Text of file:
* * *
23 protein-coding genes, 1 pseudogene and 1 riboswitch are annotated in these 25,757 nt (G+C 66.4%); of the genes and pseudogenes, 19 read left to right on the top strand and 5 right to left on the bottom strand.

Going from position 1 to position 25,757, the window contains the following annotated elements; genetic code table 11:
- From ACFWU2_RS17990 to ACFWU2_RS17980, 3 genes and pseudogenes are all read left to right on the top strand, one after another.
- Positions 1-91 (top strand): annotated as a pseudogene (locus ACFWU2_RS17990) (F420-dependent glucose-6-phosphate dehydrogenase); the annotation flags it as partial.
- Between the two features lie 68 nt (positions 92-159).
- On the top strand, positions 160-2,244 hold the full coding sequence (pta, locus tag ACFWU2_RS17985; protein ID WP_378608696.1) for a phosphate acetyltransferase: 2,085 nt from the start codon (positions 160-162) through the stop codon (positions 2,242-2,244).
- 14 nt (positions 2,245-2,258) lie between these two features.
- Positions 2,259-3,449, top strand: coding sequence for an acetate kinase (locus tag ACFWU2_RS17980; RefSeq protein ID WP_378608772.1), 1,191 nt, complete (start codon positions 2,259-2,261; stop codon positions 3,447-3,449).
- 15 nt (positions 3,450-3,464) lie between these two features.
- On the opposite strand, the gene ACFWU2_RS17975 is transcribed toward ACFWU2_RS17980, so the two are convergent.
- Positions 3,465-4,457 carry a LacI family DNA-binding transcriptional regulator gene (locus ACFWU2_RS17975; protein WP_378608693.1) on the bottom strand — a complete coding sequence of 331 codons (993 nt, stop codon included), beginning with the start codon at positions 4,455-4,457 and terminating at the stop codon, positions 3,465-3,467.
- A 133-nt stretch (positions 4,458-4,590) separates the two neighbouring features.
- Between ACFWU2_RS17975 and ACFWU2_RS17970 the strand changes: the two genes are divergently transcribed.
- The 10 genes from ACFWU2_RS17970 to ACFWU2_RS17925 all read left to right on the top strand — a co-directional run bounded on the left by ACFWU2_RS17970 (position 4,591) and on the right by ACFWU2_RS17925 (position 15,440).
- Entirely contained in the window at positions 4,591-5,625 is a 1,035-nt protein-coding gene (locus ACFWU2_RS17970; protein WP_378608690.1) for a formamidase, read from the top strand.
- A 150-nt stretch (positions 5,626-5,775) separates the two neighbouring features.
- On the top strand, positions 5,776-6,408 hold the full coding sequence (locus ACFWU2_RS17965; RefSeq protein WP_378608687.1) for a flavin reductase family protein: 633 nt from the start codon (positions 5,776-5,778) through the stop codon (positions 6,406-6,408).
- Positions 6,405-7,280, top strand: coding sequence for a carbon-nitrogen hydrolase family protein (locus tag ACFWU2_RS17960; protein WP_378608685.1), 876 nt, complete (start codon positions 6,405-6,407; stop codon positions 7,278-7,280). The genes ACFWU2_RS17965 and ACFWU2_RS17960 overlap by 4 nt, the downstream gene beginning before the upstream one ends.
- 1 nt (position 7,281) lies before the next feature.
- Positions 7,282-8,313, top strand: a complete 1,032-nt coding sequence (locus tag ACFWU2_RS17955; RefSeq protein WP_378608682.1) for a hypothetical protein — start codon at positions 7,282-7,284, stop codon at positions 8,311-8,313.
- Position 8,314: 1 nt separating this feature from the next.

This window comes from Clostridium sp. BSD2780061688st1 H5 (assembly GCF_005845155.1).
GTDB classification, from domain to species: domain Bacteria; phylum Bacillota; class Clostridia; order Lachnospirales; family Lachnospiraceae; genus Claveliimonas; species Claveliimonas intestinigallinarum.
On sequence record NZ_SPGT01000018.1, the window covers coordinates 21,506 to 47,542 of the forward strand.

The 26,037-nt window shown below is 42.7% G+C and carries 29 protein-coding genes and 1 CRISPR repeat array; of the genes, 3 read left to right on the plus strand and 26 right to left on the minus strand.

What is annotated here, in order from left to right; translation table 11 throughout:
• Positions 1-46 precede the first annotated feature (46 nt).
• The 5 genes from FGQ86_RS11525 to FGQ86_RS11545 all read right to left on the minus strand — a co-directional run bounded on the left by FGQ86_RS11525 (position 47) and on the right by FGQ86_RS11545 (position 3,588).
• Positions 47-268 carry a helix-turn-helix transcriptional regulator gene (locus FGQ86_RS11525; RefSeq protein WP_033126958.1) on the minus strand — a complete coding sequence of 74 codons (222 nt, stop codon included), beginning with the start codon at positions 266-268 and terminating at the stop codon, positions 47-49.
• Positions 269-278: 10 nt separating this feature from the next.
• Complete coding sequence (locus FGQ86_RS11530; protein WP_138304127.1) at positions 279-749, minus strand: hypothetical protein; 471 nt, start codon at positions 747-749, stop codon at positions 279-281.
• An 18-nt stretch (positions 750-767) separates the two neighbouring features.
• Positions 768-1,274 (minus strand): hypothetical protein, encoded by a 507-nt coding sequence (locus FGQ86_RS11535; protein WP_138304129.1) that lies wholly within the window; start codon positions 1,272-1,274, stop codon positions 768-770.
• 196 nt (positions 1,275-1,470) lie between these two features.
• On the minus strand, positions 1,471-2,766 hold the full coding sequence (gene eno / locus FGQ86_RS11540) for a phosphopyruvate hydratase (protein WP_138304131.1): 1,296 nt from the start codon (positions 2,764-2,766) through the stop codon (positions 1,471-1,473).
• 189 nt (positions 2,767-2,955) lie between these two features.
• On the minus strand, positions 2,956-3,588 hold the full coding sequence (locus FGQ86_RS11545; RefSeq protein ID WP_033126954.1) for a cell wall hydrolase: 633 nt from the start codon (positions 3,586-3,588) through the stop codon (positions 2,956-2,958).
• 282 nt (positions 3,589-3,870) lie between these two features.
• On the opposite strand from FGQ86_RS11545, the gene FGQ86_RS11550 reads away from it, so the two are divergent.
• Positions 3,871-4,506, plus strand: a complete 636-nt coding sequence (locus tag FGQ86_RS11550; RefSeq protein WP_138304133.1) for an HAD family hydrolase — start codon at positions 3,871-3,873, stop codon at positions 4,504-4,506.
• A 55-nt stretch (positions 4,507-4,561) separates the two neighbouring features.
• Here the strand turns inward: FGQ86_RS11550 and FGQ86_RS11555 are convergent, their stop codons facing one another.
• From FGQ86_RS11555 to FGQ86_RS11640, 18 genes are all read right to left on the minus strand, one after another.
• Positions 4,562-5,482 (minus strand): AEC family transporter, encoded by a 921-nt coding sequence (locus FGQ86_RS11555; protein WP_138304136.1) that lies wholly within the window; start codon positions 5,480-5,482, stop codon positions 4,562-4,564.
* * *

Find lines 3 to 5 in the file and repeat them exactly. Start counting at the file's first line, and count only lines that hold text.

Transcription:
- From ACFWU2_RS17990 to ACFWU2_RS17980, 3 genes and pseudogenes are all read left to right on the top strand, one after another.
- Positions 1-91 (top strand): annotated as a pseudogene (locus ACFWU2_RS17990) (F420-dependent glucose-6-phosphate dehydrogenase); the annotation flags it as partial.
- Between the two features lie 68 nt (positions 92-159).